ALAA Breed Standard
• Athletic and graceful with a compact, medium-boned body. Should not appear heavyset nor overly fine. Coat is non-shedding and easy to manage.
• Extremely clever, sociable, comical and joyful. Energetic when free and and quiet when handled. Should approach people in a happy, friendly manner. Keen and easy to train. Should display an intuition about emotional state of family members or handler’s current emotional state or needs. This ability to “know” is what has made the Australian Labradoodle an excellent dog for individuals with special needs.
• Between 14 and 24 inches (35 to 63 centimeters) in height at wither, but not more than 25 inches. Weighs between 15 and 65 pounds (7 to 30 kilograms).
• At this stage in the breed’s development, the Australian Labradoodle comes in three size ranges. Inter-size breeding is acceptable and expected at the moment.
• Miniature range: Between 14 and 16 inches (35 to 42 centimers) in height at wither, but not more than 17 inches.
• Medium range: Between 17 and 20 inches (43 to 52 centimeters) in height at wither, but not more than 21. Ideal size for a female is 17 to19 inches; for a male, 18 to 20 inches.
• Standard range: Between 21 and 24 inches (53 to 63 centimeters) in height at wither, but not more than 25 inches
• Moderately broad with well-defined eyebrows. Stop should be moderate, with eyes set well-apart. Head should be of moderate width, developed but without exaggeration. Foreface should appear shorter than skull.
• Head should be clean-cut and free from fleshy cheeks. The whole head proportionate in size to the rest of the dog.
• Large, expressive and slightly rounded.
• Should be set slightly above eye level and lay flat against head in proportion with the skull. Leather should be of medium thickness and should not hang below the lower lip line. Excessive hair in the ear canal is undesirable.
• Must be a scissor bite. Upper teeth to just overlap the bottom teeth.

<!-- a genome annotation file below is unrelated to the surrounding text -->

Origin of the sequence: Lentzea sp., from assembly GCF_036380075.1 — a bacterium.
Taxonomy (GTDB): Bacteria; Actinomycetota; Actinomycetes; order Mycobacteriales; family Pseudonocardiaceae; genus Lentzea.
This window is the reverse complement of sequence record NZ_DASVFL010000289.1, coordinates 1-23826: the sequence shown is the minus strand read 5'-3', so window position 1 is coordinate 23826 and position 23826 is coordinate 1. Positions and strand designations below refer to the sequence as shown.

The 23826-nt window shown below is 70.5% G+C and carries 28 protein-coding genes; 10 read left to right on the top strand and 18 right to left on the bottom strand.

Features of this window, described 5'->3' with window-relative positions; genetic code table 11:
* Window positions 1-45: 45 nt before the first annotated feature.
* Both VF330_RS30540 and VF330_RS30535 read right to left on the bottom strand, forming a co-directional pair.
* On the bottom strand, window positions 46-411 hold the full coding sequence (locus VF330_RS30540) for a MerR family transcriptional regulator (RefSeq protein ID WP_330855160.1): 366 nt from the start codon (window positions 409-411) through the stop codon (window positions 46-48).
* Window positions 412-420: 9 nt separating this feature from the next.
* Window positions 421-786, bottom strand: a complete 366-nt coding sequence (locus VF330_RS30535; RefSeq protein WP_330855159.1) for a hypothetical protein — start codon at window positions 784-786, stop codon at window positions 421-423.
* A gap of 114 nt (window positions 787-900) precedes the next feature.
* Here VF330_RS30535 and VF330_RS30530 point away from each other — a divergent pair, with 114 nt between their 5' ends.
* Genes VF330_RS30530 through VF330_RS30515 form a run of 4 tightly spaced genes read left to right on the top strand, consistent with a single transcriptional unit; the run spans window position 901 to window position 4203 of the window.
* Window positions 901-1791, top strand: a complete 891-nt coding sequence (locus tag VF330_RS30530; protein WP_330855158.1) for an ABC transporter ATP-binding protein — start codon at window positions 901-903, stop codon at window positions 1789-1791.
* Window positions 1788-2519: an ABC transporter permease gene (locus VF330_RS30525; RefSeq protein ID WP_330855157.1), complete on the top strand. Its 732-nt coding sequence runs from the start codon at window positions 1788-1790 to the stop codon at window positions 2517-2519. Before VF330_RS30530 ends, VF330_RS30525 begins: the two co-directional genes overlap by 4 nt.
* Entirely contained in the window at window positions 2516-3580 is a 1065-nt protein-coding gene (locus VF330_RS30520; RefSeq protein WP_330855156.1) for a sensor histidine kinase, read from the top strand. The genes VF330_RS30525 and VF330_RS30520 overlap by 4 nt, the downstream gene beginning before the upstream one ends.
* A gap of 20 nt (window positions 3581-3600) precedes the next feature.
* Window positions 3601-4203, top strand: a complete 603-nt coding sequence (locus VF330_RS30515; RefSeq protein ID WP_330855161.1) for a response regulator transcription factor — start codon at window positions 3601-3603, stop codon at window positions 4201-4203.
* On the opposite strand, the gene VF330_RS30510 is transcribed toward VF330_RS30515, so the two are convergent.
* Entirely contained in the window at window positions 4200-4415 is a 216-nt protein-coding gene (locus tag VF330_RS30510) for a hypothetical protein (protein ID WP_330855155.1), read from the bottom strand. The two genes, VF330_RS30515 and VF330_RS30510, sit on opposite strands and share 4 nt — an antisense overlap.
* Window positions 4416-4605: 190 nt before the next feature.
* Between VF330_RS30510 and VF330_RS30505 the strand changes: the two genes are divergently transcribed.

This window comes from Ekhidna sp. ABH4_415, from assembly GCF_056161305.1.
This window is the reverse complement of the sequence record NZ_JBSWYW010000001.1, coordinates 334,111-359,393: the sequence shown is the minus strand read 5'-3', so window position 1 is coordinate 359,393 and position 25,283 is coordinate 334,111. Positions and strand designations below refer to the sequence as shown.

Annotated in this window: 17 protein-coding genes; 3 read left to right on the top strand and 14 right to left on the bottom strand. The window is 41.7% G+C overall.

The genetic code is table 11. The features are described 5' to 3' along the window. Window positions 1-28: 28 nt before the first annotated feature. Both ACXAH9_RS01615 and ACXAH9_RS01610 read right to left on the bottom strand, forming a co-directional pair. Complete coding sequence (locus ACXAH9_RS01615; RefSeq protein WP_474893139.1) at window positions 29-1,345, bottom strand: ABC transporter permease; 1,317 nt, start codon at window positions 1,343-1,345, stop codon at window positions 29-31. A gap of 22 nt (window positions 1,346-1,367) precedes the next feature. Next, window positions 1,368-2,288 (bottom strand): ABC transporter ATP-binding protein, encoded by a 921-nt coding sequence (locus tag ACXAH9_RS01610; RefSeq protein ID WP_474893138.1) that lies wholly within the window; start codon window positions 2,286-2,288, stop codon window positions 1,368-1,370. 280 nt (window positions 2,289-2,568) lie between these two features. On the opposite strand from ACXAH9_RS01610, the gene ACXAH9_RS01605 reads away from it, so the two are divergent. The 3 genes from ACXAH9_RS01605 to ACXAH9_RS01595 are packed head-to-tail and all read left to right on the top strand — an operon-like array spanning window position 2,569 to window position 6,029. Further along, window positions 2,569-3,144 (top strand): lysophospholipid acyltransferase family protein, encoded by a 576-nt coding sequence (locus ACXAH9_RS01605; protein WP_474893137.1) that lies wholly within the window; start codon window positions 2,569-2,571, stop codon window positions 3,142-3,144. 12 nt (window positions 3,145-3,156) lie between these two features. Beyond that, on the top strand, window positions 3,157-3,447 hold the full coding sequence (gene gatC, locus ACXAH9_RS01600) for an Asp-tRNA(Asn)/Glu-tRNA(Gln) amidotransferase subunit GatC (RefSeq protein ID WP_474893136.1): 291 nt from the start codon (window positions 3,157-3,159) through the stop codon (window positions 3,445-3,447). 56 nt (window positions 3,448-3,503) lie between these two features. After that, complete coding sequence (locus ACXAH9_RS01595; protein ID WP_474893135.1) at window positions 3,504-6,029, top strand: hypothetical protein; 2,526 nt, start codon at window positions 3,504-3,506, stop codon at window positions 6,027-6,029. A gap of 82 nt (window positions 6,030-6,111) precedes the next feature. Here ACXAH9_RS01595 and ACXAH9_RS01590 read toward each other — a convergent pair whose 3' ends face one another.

• Should be large, of square appearance and fleshy.
• Well-proportioned, of good strength and moderately long, lending an air of elegance. Slightly arched and flows into shoulders with no appearance of abruptness.
• Shoulders blades and upper arms should be the same length. Shoulders should be laid well back, and elbows should be set close to the body. Forelegs should be straight when viewed from the front. Out-toeing is a fault.
• Frame (bounded by height [to wither] and length [from sternum to point of buttocks] should appear square and compact, with a deep chest and well-sprung ribs. There should be a good tuck up, and the loins should be strong and muscular.
• In profile, the croup is nearly flat, though slight sloping is acceptable. Stifles should be moderately turned to propel forward movement, and hindquarters should be well-muscled for power in movement. Hock to heel should be strong, short and perpendicular to the ground. Should appear parallel to the rear. Must not be cow-hocked.
• Round and of medium size, with well-arched toes and thick, elastic pads. Should not turn in or out.
• Should follow topline in repose or when in motion. May be carried gaily, but should not curl completely over the back. Tip should not touch the back nor curl upon itself.
• Trotting gait is effortless, smooth, powerful and coordinated in mature dogs. Should have a good reach in front and drive from behind for forward motion. Silent movement and light gait are essential.
• Non-shedding and easily maintained. Any length is acceptable, but coat generally should not exceed 4 inches. Should be even over the entire body.
• Can appear wavy or straight or form spirals, but should not be too thick or dense, nor should it be fluffy or fuzzy. Should be a single coat; any sign of an undercoat is a serious fault. Ranges between fleece and wool in texture. Extremely harsh hair is highly undesirable.
• Fleece-textured coat is soft in texture, as in the Angora goat. Can have either a straight, wavy look or a soft, spiraling, curly look.
• The wool coat is similar to a lamb’s wool in texture. Should have the appearance of looser, spiraling wool, which parts easily to the skin. Should not appear too dense or too tightly curled..
• Coat should not appear overly groomed. Any appearance of sun bleaching is acceptable.
Note on coat types: Breeders and owners typically refer to their Australian Labradoodles as “fleece-coated” or “wool-coated.” These correspond to coat descriptions in the Australian Labradoodle Breed Standard. Read the coat section to learn more.
• Any sign of aggression or dominance (major fault)
• Fearful, timid, yappy or highly-strung temperaments
• Harsh hair or any sign of undercoat (coats must be fleece or wool)
• Short or overly thick neck
• A coat that sheds (note: some coat instability is to be expected in fertile bitches experiencing hormonal changes)
• Possum-type or teapot-handle tails (minor fault)
• A long, narrow or block-like head
• Protruding or sunken eyes
• Watery or tearful eyes
• Over or under-bite
• Long back
• Crowding teeth
• Bad carriage or heavy gait
• Monorchid or inverted vulva
• Cow hock
• Toeing in or out
• Albinism (disqualification)
• Over or undersized (major fault)
• Special attention must be directed to soundness in the breed. Any sign of lameness is a disqualification.
Note: A male should have two apparently normal testicles fully descended into the scrotum. A female should have an apparently normal-formed vulva.
Contact Ohana Australian Labradoodle
Australian Labradoodle Club of America